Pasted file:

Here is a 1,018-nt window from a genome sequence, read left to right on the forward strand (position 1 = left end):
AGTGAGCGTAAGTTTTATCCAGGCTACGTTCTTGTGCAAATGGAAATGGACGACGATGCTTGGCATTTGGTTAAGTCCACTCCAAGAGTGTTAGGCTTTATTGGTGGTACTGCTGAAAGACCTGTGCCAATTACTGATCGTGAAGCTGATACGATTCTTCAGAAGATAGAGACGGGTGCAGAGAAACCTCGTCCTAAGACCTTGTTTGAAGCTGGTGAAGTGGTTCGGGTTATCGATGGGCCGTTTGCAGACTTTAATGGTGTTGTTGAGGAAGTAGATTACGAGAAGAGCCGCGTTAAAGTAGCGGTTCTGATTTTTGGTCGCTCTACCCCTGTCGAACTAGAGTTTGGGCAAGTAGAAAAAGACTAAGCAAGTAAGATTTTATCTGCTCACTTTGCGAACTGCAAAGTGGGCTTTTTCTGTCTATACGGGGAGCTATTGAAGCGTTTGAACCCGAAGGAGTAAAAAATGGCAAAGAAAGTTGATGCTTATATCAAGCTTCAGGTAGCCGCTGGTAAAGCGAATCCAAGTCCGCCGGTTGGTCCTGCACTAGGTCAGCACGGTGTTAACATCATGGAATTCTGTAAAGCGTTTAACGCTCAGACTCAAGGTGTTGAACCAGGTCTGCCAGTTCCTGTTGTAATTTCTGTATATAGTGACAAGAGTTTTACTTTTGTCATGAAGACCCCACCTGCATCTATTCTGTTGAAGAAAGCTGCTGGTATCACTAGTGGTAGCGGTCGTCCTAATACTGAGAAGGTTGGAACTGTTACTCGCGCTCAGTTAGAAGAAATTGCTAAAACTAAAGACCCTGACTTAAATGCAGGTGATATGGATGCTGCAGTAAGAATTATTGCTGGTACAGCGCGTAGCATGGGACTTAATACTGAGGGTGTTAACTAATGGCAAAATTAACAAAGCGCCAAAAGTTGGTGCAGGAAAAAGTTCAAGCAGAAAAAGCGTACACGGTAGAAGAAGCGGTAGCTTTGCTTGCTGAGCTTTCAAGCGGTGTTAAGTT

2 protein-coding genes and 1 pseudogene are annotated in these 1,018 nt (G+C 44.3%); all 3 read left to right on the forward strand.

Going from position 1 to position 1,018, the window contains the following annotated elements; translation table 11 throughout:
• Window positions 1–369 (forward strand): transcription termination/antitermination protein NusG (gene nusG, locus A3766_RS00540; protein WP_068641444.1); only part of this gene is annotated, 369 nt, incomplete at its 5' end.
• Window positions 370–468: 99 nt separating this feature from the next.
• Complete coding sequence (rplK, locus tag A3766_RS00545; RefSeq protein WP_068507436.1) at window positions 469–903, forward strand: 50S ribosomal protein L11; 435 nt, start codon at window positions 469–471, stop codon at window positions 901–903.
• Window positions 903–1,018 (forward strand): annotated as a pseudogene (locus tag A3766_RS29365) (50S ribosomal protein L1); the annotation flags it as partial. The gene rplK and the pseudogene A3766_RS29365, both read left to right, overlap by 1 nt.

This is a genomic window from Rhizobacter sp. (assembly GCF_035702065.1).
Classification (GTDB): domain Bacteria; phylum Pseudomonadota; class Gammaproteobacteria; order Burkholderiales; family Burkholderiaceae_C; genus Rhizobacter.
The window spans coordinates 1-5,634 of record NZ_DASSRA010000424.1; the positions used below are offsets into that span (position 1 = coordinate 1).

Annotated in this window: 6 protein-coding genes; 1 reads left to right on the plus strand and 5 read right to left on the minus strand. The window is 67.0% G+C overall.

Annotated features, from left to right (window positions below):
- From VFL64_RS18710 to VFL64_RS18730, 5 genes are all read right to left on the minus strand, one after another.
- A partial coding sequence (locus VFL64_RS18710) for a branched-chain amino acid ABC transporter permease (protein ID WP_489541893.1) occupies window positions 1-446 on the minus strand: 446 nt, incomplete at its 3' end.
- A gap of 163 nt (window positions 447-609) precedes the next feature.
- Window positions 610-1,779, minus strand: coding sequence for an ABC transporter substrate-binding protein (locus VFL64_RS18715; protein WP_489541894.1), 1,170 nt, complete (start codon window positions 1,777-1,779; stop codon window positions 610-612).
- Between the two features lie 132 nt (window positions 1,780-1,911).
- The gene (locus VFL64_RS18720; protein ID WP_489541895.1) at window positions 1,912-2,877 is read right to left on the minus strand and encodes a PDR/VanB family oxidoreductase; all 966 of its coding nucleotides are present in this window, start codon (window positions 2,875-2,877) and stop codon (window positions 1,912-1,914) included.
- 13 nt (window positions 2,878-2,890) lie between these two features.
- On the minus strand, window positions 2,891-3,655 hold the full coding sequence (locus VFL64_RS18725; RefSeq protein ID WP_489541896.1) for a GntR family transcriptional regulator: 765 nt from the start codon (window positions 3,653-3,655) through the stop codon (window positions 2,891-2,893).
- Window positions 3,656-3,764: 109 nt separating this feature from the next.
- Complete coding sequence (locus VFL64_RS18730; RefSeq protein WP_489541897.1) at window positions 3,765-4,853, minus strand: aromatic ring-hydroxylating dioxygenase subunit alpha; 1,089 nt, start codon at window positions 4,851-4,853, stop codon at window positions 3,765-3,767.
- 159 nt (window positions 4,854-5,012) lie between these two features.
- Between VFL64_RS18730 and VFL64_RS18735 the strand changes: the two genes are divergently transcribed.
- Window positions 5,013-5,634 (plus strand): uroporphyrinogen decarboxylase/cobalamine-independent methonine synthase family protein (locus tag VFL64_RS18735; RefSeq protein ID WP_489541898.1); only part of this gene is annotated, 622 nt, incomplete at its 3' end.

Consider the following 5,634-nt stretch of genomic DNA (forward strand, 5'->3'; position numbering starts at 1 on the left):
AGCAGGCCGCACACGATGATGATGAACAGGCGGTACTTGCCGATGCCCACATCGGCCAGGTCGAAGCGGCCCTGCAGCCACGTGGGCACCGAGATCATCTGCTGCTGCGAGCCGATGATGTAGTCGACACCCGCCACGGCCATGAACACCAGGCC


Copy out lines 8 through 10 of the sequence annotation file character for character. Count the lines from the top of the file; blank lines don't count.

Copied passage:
• Window positions 903–1,018 (forward strand): annotated as a pseudogene (locus tag A3766_RS29365) (50S ribosomal protein L1); the annotation flags it as partial. The gene rplK and the pseudogene A3766_RS29365, both read left to right, overlap by 1 nt.

This is a genomic window from Rhizobacter sp. (assembly GCF_035702065.1).
Classification (GTDB): domain Bacteria; phylum Pseudomonadota; class Gammaproteobacteria; order Burkholderiales; family Burkholderiaceae_C; genus Rhizobacter.